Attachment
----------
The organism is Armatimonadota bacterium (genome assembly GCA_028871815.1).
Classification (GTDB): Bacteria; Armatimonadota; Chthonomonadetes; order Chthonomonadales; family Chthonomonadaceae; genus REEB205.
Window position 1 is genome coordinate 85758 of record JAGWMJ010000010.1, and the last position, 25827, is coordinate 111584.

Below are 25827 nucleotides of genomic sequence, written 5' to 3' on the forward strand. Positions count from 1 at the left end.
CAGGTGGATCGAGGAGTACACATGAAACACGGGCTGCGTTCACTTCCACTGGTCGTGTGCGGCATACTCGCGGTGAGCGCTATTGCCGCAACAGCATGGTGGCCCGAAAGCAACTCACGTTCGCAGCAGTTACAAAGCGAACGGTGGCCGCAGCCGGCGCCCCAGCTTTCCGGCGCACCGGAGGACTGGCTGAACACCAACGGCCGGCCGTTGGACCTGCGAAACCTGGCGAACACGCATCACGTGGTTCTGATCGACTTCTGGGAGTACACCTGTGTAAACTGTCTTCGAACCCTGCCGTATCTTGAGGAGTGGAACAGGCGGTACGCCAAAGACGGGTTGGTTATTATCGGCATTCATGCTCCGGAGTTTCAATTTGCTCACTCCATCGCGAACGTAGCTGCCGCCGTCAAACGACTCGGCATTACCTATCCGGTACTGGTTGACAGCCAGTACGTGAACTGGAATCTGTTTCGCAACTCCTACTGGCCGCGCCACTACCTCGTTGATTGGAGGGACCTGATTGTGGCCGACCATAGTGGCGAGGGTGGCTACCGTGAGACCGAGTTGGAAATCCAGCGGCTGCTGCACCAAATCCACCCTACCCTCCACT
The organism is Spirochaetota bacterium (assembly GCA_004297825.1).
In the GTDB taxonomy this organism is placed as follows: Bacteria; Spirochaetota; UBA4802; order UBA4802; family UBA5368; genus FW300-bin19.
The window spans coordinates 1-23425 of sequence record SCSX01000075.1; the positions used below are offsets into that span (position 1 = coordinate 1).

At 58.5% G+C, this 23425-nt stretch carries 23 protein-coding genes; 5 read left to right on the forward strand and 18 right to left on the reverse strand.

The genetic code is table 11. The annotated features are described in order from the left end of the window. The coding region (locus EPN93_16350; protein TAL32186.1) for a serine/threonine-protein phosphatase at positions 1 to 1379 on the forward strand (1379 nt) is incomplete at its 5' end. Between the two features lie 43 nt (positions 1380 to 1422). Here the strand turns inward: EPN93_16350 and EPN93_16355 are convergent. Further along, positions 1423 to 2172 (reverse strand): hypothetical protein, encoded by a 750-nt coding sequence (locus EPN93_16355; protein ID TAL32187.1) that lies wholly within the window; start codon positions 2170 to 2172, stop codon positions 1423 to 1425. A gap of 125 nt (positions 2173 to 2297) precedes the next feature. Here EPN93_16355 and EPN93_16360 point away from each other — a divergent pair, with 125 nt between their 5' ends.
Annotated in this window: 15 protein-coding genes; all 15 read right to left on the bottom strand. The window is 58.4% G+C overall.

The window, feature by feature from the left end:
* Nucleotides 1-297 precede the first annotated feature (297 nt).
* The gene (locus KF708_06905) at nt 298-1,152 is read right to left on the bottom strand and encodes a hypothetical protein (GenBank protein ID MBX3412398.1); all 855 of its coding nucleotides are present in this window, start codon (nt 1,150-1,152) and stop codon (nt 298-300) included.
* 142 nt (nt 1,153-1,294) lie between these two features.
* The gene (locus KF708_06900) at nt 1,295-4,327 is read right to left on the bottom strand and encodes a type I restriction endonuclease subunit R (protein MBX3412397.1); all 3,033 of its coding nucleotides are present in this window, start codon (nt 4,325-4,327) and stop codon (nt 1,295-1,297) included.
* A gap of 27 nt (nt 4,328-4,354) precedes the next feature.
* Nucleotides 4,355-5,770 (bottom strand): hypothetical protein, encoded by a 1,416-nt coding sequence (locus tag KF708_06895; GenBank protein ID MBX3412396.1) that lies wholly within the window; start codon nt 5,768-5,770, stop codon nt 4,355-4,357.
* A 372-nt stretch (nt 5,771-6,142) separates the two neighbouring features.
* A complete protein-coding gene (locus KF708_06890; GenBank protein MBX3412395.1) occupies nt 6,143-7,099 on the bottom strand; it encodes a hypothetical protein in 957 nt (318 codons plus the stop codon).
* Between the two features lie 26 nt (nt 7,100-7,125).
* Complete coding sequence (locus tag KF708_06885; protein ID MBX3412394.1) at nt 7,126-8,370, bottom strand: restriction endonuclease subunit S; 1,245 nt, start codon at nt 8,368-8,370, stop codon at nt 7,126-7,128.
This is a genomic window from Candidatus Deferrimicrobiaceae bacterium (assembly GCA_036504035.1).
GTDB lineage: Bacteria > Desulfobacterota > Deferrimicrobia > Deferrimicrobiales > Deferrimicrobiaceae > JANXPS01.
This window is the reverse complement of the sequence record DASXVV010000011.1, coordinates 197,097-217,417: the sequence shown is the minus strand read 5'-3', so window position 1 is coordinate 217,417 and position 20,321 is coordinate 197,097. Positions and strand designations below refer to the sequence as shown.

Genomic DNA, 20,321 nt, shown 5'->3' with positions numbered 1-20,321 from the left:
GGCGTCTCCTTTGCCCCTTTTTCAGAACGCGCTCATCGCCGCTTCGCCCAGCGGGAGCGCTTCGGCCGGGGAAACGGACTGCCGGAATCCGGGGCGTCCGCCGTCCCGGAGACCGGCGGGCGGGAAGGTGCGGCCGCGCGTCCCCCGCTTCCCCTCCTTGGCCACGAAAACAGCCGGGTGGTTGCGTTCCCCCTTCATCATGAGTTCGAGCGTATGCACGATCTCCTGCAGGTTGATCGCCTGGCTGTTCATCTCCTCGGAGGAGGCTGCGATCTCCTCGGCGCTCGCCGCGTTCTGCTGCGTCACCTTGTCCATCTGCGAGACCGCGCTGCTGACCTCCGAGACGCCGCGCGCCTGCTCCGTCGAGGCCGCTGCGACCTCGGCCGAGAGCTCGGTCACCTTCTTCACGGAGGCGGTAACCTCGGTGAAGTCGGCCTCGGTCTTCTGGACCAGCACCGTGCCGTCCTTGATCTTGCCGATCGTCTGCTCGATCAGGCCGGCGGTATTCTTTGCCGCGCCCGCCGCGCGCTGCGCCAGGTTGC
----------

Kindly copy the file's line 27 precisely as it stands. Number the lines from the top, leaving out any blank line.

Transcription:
GGCGTCTCCTTTGCCCCTTTTTCAGAACGCGCTCATCGCCGCTTCGCCCAGCGGGAGCGCTTCGGCCGGGGAAACGGACTGCCGGAATCCGGGGCGTCCGCCGTCCCGGAGACCGGCGGGCGGGAAGGTGCGGCCGCGCGTCCCCCGCTTCCCCTCCTTGGCCACGAAAACAGCCGGGTGGTTGCGTTCCCCCTTCATCATGAGTTCGAGCGTATGCACGATCTCCTGCAGGTTGATCGCCTGGCTGTTCATCTCCTCGGAGGAGGCTGCGATCTCCTCGGCGCTCGCCGCGTTCTGCTGCGTCACCTTGTCCATCTGCGAGACCGCGCTGCTGACCTCCGAGACGCCGCGCGCCTGCTCCGTCGAGGCCGCTGCGACCTCGGCCGAGAGCTCGGTCACCTTCTTCACGGAGGCGGTAACCTCGGTGAAGTCGGCCTCGGTCTTCTGGACCAGCACCGTGCCGTCCTTGATCTTGCCGATCGTCTGCTCGATCAGGCCGGCGGTATTCTTTGCCGCGCCCGCCGCGCGCTGCGCCAGGTTGC